How Did Alan Sugar Make His Money?

When it comes to UK rags to riches stories, few names are better known than that of Lord Alan Sugar. Apart from perhaps Dick Whittington.

But how did Lord Sugar make his money? And will he copy Whittington and bequeath it all to the city of London?

How Much is Alan Sugar Worth?

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As of 2020, 73-year-old Lord Alan Sugar’s estimated net worth stood at £1.4 billion. But life hasn’t always been so flush for the Hackney boy made good.

Lord Sugar’s early work experience included a stint at a local greengrocer, where he made a little extra cash while growing up. By the age of 16, he had had enough of school, so used £50 that he had saved up to buy a van, from which he sold electrical goods and car aerials.

At just 21, Lord Sugar founded Amstrad in order to further his entrepreneurial ambitions. Although the name is now synonymous with consumer electronics, the company started out as a wholesaler and an importer/exporter.

Amstrad began manufacturing products in 1970, using technology in insightful ways in order to achieve far lower production costs than the company’s competitors. A decade later, the company was listed on the London Stock Exchange. After producing a string of successful computers during the 1980s, the company reached a peak stock market value of £1.2 billion.

What Businesses Does Alan Sugar Own?

The difficulties of the 1990s, along with a string of devices that failed to capture the hearts (and wallets) of the general public, eventually saw Lord Sugar sell Amstrad to BSkyB in 2007, for around £125 million. He stepped down as chairman a year later.

Now into his 60s, Lord Sugar still had a string of other business interests on which to focus his attention. Early retirement, gardening and daytime TV clearly didn’t quite fit the bill for this entrepreneurial businessman.

Lord Sugar’s business interests over the years had been many and varied. He had teamed up with Terry Venables, for example, to buy Tottenham Hotspur in 1991. He served as chairman for nine years, before selling 27% of the club for £22 million in 2001. Lord Sugar sold his final 12% stake in 2007, for a further £25 million.

Some of this other companies included Amsair and Amsprop, both run by his son Daniel Patrick. Amsair’s focus was on business and executive aviation. Amsprop, meanwhile, holds the majority of Lord Sugar’s wealth. The company owns a number of office building freeholds in London, including several in Mayfair. The Monopoly players out there will appreciate the significant value that those can add to one’s wealth.

Lord Sugar’s interests also included IT services provider Viglen Ltd, which he sold to XMA in 2014, and digital signage company Amscreen, which remains in the family, with eldest son Simon Sugar running the show. Amscreen’s value stands at around £11.3 million, at the time of writing.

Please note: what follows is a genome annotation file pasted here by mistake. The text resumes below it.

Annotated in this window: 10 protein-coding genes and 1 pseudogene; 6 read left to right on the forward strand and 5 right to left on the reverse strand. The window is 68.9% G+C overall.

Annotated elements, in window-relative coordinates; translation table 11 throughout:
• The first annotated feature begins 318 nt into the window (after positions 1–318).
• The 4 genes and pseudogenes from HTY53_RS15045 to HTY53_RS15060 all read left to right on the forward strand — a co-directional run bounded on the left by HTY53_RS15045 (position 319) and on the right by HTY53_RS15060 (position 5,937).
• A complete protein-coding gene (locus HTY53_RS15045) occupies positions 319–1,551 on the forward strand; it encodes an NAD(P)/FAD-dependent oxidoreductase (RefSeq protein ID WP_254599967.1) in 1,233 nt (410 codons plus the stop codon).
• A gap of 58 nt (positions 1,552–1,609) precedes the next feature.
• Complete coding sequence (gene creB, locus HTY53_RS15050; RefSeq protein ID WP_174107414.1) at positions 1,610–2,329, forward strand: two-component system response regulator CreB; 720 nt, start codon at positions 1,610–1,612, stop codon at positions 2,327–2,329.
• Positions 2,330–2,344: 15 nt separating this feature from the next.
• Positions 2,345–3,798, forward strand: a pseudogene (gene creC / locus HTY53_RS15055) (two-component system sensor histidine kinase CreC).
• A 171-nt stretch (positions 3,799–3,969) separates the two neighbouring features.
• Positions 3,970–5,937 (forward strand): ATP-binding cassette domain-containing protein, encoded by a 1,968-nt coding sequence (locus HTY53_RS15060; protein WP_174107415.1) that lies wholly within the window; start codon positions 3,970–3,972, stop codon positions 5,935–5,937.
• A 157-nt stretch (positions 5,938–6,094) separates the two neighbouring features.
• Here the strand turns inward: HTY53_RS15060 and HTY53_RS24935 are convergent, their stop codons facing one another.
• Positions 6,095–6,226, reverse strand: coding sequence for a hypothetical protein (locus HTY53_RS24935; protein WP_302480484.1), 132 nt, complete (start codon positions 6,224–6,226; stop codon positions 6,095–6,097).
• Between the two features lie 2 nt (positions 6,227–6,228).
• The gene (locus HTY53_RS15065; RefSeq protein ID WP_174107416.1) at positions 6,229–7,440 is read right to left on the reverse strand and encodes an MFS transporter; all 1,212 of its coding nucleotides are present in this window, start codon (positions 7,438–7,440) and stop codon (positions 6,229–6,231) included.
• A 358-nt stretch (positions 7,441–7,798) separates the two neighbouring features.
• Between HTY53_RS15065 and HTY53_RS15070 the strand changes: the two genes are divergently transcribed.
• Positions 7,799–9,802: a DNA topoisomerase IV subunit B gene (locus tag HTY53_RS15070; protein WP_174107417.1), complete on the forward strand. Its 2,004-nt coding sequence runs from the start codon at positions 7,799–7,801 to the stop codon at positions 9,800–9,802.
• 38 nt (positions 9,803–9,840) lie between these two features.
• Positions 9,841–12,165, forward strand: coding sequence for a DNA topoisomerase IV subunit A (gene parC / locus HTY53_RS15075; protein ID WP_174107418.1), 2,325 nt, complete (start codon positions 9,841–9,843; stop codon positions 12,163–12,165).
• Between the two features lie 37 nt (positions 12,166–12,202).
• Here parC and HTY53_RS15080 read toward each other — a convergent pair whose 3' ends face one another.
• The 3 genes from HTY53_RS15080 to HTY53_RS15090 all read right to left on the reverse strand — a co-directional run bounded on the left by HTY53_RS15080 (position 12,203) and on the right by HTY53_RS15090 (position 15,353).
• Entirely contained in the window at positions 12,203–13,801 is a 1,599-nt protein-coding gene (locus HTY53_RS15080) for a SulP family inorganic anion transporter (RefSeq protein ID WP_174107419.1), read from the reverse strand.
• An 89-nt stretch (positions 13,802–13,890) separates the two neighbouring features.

Alan Sugar’s TV Career

Of course, these days Lord Sugar is also known for his television career, having starred in reality show The Apprentice every year since 2005 (although he revealed in April 2020 that the show’s latest series has been cancelled due to the COVID-19 pandemic).

It has been through the show that the majority of those who now know Lord Sugar’s rags to riches tale have come to know his name.

Lord Sugar’s abrupt, no-nonsense manner made the show engaging to watch from the outset and has played a key role in its longevity. That’s not to say that Lord Sugar has always been happy with the way that the show has portrayed him. Dealing with a growing reputation for belligerence, he made it a condition of his involvement in the third season that he be presented in a less harsh light (as well as that the show be more business focused and include a higher calibre of candidates).

Over the years Lord Sugar has also been seen on screen in two seasons of Junior Apprentice, along with a number of cameo appearances in shows such as Doctor Who and EastEnders.

Alan Sugar’s Charitable Giving

Lord Sugar has not amassed his great wealth without giving something back. He is known for his sizeable charitable donations, with Jewish Care and Great Ormond Street Hospital both benefitting from his philanthropy. Like Dick Whittington, he has worked to support his fellow humans by sharing his wealth.

However, Lord Sugar doesn’t seem to share Whittington’s penchant for political office. It was rumoured in 2009, courtesy of the BBC’s Andrew Gilligan, that the Labour party wanted Lord Sugar as their candidate for Mayor of London in 2012. However, Lord Sugar ridiculed the claim and, as yet, seems to be content focusing on his business empire.

What can those looking to learn from all this? Several lessons, really:

  • Keep your interests varied, so that you have diverse incomes streams
  • Pursue business opportunities that relate to your interests when looking for ideas that will stand the test of time
  • Sell your business at the peak of its value, not several years later when its value has plummeted!

And that’s it – a potted history of how Lord Alan Sugar made his millions. It just goes to show how far you can get with the right combination of hard work, enthusiasm and entrepreneurial spirit!

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